“The dish is very much Zuma and presents the concept of contemporary Japanese cuisine well. Great ingredients and Japanese techniques married with a unique Zuma twist; every bite is an explosion of flavours.” Chef Oscar describes.
It’s worth noting though, the sea bass is not fully a Japanese dish, rather it borrows from Japanese techniques in the slicing, marinating and grilling of the fish. “Japanese cuisine is more conservative on flavours and this dish is totally the opposite.” chef Oscar explains. In the Zuma’s edition, the sea bass is marinated in a house-made “secret” teriyaki sauce for an hour, then finished on a traditional binchō-tan grill for the iconic smokey-charred crust and glistening glazed exterior. The final flavours are what makes it Zuma, “citrusy with a kick of spice” — frequent patrons will already recall the bright, zingy notes.
You can always head back this weekend for a satisfying sip and savour of Zuma’s free flow bubbly and a serve of the sea bass. But, should want to impress at your next dinner party or if you’re just a very nifty home-cook currently stuck in hotel quarantine, try your hand at your very own.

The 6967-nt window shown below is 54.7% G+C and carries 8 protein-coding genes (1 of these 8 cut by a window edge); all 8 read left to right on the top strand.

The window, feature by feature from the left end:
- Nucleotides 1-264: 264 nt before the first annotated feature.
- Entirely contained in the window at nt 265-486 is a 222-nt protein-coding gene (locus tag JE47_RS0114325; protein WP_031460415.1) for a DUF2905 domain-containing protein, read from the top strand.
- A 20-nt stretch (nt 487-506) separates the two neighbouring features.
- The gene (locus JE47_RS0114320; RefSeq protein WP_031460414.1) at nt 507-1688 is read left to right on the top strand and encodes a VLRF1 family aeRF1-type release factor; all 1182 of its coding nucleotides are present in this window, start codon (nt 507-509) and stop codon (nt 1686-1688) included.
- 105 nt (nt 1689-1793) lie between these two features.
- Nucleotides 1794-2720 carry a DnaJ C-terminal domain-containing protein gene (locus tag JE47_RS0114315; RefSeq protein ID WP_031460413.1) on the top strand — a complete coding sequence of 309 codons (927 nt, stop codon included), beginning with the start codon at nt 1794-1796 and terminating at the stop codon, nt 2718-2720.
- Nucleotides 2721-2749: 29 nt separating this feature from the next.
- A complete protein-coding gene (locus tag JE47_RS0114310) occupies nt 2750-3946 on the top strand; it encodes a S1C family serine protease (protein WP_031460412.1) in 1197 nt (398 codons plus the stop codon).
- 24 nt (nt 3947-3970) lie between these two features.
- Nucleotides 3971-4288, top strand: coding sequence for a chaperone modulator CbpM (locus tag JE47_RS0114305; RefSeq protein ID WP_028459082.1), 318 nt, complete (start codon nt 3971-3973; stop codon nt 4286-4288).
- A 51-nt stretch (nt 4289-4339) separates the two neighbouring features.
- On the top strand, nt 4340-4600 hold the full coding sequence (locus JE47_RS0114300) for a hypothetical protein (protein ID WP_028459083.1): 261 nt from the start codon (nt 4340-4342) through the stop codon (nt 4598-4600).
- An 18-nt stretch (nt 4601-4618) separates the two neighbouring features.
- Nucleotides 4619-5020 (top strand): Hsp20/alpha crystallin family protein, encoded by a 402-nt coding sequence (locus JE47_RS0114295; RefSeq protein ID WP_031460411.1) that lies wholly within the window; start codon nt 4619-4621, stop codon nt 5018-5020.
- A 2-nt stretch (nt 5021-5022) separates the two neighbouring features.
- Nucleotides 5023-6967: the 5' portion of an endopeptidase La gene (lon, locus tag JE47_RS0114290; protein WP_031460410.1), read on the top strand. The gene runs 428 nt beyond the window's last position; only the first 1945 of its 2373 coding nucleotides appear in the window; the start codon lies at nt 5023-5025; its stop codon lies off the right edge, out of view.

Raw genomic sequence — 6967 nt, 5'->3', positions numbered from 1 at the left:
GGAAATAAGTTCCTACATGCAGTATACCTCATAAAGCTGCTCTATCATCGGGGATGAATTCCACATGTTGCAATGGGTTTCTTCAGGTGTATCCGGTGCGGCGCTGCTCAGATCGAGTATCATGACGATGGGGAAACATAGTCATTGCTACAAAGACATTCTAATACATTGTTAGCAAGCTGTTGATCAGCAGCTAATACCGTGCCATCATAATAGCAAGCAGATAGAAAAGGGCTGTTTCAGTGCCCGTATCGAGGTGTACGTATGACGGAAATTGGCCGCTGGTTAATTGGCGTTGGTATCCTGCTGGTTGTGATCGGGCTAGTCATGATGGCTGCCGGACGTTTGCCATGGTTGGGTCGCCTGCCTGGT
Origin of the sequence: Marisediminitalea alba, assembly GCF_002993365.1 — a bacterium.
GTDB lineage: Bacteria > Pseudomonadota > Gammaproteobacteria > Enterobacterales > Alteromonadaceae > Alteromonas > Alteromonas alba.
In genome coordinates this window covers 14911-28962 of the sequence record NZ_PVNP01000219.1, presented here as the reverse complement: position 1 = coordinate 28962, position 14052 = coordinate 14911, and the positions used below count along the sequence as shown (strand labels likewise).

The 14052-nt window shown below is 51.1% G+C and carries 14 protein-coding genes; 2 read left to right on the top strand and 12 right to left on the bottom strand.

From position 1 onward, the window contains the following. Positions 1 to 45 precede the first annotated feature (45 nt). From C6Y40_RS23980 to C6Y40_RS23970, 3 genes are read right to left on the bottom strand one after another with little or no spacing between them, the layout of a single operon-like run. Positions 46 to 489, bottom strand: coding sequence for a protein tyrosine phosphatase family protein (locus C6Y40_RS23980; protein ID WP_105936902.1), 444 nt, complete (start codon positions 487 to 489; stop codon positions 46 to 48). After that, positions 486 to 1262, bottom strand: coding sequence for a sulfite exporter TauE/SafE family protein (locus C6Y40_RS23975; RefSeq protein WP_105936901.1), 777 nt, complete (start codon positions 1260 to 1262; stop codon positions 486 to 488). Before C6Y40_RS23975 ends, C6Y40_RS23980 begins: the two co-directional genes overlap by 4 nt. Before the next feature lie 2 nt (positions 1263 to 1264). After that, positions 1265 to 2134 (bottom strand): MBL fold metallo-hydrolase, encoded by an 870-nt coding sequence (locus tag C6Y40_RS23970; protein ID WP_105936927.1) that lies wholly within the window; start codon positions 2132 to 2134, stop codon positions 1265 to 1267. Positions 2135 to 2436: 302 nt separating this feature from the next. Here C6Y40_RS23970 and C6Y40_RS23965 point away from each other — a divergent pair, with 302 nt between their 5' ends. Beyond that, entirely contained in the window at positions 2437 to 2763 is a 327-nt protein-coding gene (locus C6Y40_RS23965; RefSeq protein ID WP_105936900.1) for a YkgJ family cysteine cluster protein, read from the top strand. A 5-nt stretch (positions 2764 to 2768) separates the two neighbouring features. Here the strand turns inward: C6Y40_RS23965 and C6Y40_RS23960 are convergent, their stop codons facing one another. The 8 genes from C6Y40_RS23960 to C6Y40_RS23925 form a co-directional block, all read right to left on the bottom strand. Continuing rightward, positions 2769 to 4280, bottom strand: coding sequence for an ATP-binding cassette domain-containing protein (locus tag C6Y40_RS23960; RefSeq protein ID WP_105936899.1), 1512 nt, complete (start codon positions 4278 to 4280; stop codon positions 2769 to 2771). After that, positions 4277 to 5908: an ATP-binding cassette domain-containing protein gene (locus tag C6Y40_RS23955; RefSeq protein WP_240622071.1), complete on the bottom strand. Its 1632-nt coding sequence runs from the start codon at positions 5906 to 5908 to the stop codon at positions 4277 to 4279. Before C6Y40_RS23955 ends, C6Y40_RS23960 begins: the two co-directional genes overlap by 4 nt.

Ingredients for Chilean Sea Bass with Green Chilli Ginger Dressing (Serves 2)
|400g||Chilean sea bass fillet|
Ingredients for Marinade
|½ cup||Teriyaki sauce|
|¼ cup||Lemon juice|
|2 pieces||Green chilli (grounded)|
|5 cloves||Garlic (grounded)|
Ingredients for Green Chilli Ginger Dressing
|½ piece||Green chilli|
|1 teaspoon||Sea salt (to taste)|
|5 tablespoons||Grape seed oil|
|5 tablespoons||Soy sauce|
|1 tablespoon||Light soy sauce|
|1 tablespoon||Lemon juice|
|¼ cup||Rice vinegar (to taste)|
- Place Chilean sea bass fillet in a mixing bowl. Pour marinade over the fillet and let it rest for an hour.
- Pan sear both surfaces of the Chilean sea bass. Put it into the oven for 18 minutes at 200°C, times may vary depending the thickness of the cut.
- To make Green Chilli Ginger dressing:
- Place all ingredients into a blender and pulse several times until everything is thoroughly combined.
- Serve the fish over herb salad, and top with green chilli ginger dressing.
Zuma‘s Chilean Sea Bass with Green Chilli Ginger dressing is available for à la carte at HK$320.